Gun deaths are shaped by race in America. Whites are far more likely to shoot themselves, and African-Americans are far more likely to be shot by someone else.
The statistical difference is dramatic, according to a Washington Post analysis of data from the U.S. Centers for Disease Control and Prevention. A white person is five times as likely to commit suicide with a gun as to be shot with a gun; for each African American who uses a gun to commit suicide, five are killed by other people with guns.
Where a person lives matters, too. Gun deaths in urban areas are much more likely to be homicides, while suicide is far and away the dominant form of gun death in rural areas. States with the most guns per capita, such as Montana and Wyoming, have the highest suicide rates; states with low gun-ownership rates, such as Massachusetts and New York, have far fewer suicides per capita.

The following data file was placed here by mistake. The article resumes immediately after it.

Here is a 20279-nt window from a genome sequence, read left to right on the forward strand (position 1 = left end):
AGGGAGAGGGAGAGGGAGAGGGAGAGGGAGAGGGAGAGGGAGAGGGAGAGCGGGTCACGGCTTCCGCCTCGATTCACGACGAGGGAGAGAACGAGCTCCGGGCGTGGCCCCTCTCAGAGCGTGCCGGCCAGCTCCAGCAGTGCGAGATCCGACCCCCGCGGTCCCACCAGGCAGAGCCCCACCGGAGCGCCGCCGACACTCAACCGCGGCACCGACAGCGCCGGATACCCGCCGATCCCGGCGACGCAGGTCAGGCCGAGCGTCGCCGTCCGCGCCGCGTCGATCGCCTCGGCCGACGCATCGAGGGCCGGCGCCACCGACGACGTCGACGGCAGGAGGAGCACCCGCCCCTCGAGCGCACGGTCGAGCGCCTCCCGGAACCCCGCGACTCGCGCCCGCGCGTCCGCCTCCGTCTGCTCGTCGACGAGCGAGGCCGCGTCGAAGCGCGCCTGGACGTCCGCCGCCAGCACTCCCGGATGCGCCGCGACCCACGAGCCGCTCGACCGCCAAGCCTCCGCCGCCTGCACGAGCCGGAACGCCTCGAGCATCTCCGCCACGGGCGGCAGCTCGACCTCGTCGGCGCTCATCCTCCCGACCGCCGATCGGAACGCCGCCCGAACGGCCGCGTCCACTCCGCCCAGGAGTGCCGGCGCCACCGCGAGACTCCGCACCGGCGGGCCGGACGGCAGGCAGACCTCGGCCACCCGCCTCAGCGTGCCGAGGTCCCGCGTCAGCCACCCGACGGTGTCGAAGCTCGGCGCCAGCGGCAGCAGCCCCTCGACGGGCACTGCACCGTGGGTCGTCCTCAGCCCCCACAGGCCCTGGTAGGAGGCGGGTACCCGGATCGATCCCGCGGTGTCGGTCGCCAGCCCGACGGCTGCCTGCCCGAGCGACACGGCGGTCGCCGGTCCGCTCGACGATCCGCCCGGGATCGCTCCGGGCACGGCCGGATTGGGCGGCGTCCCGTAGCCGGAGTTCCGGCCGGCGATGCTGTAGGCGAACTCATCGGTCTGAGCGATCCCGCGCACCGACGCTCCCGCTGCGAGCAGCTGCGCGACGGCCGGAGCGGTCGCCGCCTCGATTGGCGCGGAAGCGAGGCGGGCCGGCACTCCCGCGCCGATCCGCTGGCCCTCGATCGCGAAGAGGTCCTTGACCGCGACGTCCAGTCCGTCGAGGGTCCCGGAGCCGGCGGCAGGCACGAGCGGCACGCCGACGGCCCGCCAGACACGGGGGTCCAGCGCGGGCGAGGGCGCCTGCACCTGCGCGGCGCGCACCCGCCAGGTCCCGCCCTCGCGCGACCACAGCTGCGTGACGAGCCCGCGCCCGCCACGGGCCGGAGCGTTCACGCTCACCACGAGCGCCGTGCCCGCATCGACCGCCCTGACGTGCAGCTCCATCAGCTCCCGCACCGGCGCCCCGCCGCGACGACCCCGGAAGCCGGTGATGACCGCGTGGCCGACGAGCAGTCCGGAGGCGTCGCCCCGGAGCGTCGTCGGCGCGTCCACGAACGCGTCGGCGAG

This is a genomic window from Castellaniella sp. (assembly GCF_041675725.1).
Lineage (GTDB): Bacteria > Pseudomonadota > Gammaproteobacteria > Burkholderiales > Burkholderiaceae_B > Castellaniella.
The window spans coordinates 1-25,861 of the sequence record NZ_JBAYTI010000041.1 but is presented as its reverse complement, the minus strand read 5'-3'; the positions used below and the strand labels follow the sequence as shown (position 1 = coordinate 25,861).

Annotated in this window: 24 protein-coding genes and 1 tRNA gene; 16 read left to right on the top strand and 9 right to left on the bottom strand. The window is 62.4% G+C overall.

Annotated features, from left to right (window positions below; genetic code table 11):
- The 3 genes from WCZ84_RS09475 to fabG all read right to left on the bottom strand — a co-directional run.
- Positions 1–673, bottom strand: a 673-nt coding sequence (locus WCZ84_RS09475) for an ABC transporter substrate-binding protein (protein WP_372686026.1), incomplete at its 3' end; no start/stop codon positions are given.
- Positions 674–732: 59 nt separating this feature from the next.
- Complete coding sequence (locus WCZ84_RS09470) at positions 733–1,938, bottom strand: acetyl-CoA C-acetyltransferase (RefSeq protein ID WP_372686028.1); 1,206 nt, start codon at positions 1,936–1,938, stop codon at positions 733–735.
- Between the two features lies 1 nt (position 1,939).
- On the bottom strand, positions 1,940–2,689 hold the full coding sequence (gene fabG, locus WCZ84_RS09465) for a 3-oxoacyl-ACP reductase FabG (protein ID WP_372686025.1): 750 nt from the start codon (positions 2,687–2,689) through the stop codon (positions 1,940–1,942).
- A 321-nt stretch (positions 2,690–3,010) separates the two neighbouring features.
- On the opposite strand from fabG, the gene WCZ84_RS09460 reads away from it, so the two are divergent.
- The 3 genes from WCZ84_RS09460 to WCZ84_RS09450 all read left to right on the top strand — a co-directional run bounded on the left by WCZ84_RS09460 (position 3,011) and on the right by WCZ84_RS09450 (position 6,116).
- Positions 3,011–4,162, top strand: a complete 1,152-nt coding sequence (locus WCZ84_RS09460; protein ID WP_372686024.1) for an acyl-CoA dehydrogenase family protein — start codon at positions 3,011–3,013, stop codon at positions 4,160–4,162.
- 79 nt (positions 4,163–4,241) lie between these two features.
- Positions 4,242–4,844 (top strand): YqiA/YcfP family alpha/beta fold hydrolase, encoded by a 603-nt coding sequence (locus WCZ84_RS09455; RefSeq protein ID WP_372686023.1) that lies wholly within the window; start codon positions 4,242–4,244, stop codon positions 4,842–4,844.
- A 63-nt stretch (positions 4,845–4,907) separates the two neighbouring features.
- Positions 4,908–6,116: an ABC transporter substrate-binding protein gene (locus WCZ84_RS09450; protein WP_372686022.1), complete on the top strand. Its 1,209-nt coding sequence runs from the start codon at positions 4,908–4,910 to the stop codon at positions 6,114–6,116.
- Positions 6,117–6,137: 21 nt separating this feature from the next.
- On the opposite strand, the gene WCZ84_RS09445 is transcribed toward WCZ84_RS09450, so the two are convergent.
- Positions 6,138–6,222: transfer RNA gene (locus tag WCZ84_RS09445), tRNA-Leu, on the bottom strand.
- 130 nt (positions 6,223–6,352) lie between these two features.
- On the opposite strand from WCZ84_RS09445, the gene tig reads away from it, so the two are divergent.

African-Americans tend to be stronger backers of tough gun controls than whites. A Washington Post-ABC News poll this month found that about three-quarters of blacks support stronger controls, compared with about half of whites. The poll also found that two-thirds of city dwellers support stronger gun controls, while only about a third of rural residents back them.
Suicide is "absent from the discussion of gun policy," said Daniel Webster, director of the Johns Hopkins Center for Gun Policy and Research in Baltimore. "The availability of firearms does, indeed, increase the risk of suicide, but most people don't see it that way."
Opponents of gun control counter that some countries with high gun-ownership rates, such as Israel, have few suicides and that countries such as Russia, where guns are scarce, have high rates of suicide.
The National Rifle Association casts the link between guns and suicide as something of a virtue. "Gun owners are notably self-reliant and exhibit a willingness to take definitive action when they believe it to be in their own self-interest," the NRA wrote in a fact sheet called "Suicide and Firearms." "Such action may include ending their own life when the time is deemed appropriate."
But experts say the urge to commit suicide is neither unstoppable nor permanent. "I emphasize that suicide is preventable - treatment works," said Iliana Gilman, spokeswoman for a crisis hotline in Austin.
Attempts at suicide are more than 20 times as likely to be fatal when a gun is used.